say you’ll remember the day that we met
    the day that I left you alone
    under the old oak tree I’ll write you these letters
    I’ll write you these letters
    from a love now engraved on a stone

  • Recording Begins in Brooklyn

    The basic tracks for An Army Without Music are done! We had an amazing time in Brooklyn tracking at Mission Sound Recording and Saltlands Studio with producer Gary Maurer. Gary, Matt Keating, Mark Brotter and George Rush were brilliant to work with. We are so happy with the results. We mixed a little Ashes and Fire-style Ryan Adams, a little Norah Jones, a hint of Amos Lee and some good old-fashioned real country music together...

    We'll be working on overdubs and vocals in early 2014, with an anticipated release date this spring.

    Elizabeth tracking "Chantilly Grace" at Saltlands.

    Vanessa and producer Gary Maurer of Hem.

    On the way to Mission Sound Recording.

     

  • Kickstarter Sucess!

    Thanks to the contributions of friends and fans, we raised more than $6500 toward the cost of finishing the album and live video recordings for "An Army Without Music"!

    We begin recording the studio album this month at Saltlands Studio and Mission Sound Recording in Brooklyn with producer Gary Maurer. We'll be back up to NYC in January to finish the tracking, and the album tentative release date is March 2014.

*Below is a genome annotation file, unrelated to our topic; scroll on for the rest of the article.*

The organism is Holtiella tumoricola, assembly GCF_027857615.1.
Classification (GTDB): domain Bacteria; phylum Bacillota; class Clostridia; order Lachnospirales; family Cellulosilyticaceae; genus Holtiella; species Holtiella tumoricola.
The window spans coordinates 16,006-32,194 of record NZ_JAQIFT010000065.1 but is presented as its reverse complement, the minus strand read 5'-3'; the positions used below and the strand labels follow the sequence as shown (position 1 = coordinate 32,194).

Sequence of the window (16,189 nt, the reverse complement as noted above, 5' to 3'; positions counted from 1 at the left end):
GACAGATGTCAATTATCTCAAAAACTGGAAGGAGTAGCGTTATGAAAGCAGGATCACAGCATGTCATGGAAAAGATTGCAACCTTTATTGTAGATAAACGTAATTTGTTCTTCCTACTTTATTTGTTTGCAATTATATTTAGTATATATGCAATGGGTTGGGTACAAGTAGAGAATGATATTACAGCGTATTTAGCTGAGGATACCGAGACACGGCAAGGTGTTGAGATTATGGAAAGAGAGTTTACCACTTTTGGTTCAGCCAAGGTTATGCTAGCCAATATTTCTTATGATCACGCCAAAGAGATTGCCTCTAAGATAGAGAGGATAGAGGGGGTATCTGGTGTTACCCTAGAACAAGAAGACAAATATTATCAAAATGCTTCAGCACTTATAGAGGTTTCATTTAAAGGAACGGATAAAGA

The video for "Grancer Harrison", shot in Coffee County, Alabama, will be posted shortly. We're recording "Rose of Sharon" in Mansfield, Louisiana this December, leaving just Tennessee, Kentucky and Virginia ahead of us for the winter.

  • Atlanta video - "Copenhill"

    Update: Today's Washington Post has a story about this video!

    Video number two is now live!

    This is "Copenhill", recorded at Morelli's Ice Cream in the Edgewood Retail District on Moreland Avenue in Atlanta, Georgia. This giant shopping center was the center of the Battle of Atlanta on a miserably hot July day in 1864. Today, there's not even a commemorative plaque to mark the spot. Instead, shoppers hurry in and out of Target and the Kroger grocery store, casually eat food at numerous restaurants and speed up and down the heavily-trafficed avenue. We wondered if those people know what happened 149 years ago.

    Months after the battle, Union General William T. Sherman watched the city of Atlanta burn from a hill called Copenhill (now occupied by the Carter Center).

    This fall, we're working on eight more recordings at battle sites threatened or destroyed by development. These recordings will be a part of our next album, "An Army Without Music." We're making a double disc - one side, live recordings - the other side, studio versions of the same songs.